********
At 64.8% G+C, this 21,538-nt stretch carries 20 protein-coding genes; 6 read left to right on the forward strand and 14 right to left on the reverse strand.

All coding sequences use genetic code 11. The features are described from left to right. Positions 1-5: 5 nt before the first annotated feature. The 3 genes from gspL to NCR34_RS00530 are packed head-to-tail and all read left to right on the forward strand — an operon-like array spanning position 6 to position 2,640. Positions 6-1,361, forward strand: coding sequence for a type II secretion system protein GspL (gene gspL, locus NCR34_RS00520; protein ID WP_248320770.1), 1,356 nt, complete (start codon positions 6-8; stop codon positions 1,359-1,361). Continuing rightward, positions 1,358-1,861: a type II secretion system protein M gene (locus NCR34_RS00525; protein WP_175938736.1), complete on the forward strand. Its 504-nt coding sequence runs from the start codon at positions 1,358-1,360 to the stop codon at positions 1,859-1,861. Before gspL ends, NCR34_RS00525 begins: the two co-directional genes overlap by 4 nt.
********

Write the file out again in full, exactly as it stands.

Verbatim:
At 64.8% G+C, this 21,538-nt stretch carries 20 protein-coding genes; 6 read left to right on the forward strand and 14 right to left on the reverse strand.

All coding sequences use genetic code 11. The features are described from left to right. Positions 1-5: 5 nt before the first annotated feature. The 3 genes from gspL to NCR34_RS00530 are packed head-to-tail and all read left to right on the forward strand — an operon-like array spanning position 6 to position 2,640. Positions 6-1,361, forward strand: coding sequence for a type II secretion system protein GspL (gene gspL, locus NCR34_RS00520; protein ID WP_248320770.1), 1,356 nt, complete (start codon positions 6-8; stop codon positions 1,359-1,361). Continuing rightward, positions 1,358-1,861: a type II secretion system protein M gene (locus NCR34_RS00525; protein WP_175938736.1), complete on the forward strand. Its 504-nt coding sequence runs from the start codon at positions 1,358-1,360 to the stop codon at positions 1,859-1,861. Before gspL ends, NCR34_RS00525 begins: the two co-directional genes overlap by 4 nt.